On stage the band prepare to launch into each track once the guitar feedback between Ian and Team stalwart Sam Dook has peaked. Suiting the group’s band-as-gang ethos Ian’s raised arm signal at the top of the song is almost the Go! Team Assemble call sign. ‘I like The Clash for that sort of thing or The S1Ws (Security of the First World, part of hip-hop icons Public Enemy during the 1980s)’ Ian says ‘it’s a kind of a call to arms type moment’.

An insight into Parton’s creative process, the sleevenotes for the group’s groundbreaking 2004 debut LP Thunder, Lightning Strike has 'The Answer’s Yes, Now What’s the Question?' jotted down, a phrase which re-appeared as The Answer’s No, Now What’s the Question? on the new album (Closer inspection also reveals future song titles Gaffa Tape Bikini and Fake ID). ‘Yeah, I keep these little books of slogans going back to the nineties. I think it was actually from an advertising campaign from an American advert in the seventies, something like that’ the songwriter recalls. I think the reason it changed from Yes to No was it felt more zeitgeist-y, more a slogan fitting to our times, people saying No to stuff. It’s much more appropriate to say ‘No’ to things these days than ‘Yes’.’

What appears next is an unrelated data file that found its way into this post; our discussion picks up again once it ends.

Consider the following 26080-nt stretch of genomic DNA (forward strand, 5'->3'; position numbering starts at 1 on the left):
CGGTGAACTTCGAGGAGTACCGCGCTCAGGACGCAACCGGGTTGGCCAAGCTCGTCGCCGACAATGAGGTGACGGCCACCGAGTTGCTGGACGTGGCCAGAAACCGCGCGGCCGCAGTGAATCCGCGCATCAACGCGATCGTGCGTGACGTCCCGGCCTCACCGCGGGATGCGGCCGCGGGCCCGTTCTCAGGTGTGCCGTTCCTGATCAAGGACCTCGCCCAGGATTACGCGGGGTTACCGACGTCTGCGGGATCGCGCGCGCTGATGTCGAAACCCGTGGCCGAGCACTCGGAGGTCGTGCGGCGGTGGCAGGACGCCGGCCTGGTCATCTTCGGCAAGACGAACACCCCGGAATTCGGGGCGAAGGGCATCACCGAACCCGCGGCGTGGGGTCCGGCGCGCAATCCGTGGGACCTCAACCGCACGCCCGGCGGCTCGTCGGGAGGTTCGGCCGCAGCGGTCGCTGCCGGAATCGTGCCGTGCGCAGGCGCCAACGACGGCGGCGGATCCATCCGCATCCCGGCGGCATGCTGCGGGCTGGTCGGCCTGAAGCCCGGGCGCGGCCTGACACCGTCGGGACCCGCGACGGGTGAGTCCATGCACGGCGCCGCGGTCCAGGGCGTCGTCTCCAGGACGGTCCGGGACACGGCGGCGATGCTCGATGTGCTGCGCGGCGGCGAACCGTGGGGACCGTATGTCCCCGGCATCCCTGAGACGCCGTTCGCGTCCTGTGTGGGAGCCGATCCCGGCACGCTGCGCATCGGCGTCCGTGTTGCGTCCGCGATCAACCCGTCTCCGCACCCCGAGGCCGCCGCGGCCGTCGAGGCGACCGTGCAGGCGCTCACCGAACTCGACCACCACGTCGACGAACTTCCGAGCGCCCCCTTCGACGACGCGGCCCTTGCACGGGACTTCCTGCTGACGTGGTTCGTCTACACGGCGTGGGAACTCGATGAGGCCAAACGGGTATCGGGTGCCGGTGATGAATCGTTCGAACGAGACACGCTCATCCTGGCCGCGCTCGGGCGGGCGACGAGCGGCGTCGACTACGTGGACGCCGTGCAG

Similar to the way Kurt Cobain wrote, pulling phrases from poems and ideas in his journals, Ian works from stored material. ‘Often song titles and album titles I raid my notebooks and see if anything sort of fits the bill. Chico’s Radical Decade (from the new LP) was a notebook thing as well. I can’t remember where that came from to be honest. I did it yesterday actually, if I ever make the mistake of going into Starbucks I tell them my name’s Chico to cheer myself up. Just to hear them shouting out ‘Chico’ across the shop! There’s always a song like this on very album, sort of like a Canadian wildlife VHS type of song. Rolodex the Seasons was the one off the last record, then Supertriangle and My World, it’s the nearest thing I come to the Boards of Canada side of things, wonky little, off school ill watching some Open University type thing. That’s a bit of a constant theme’.

Announcing their re-emergence in forthright fashion one of the 'Team's finest singles to date, Motown stomper Mayday became a radio hit. ‘I didn’t think that would make the playlist, I thought it was too weird and not concise enough’ Ian states. ‘I was surprised by that, there you go, it’s quite Northern Soul-y'.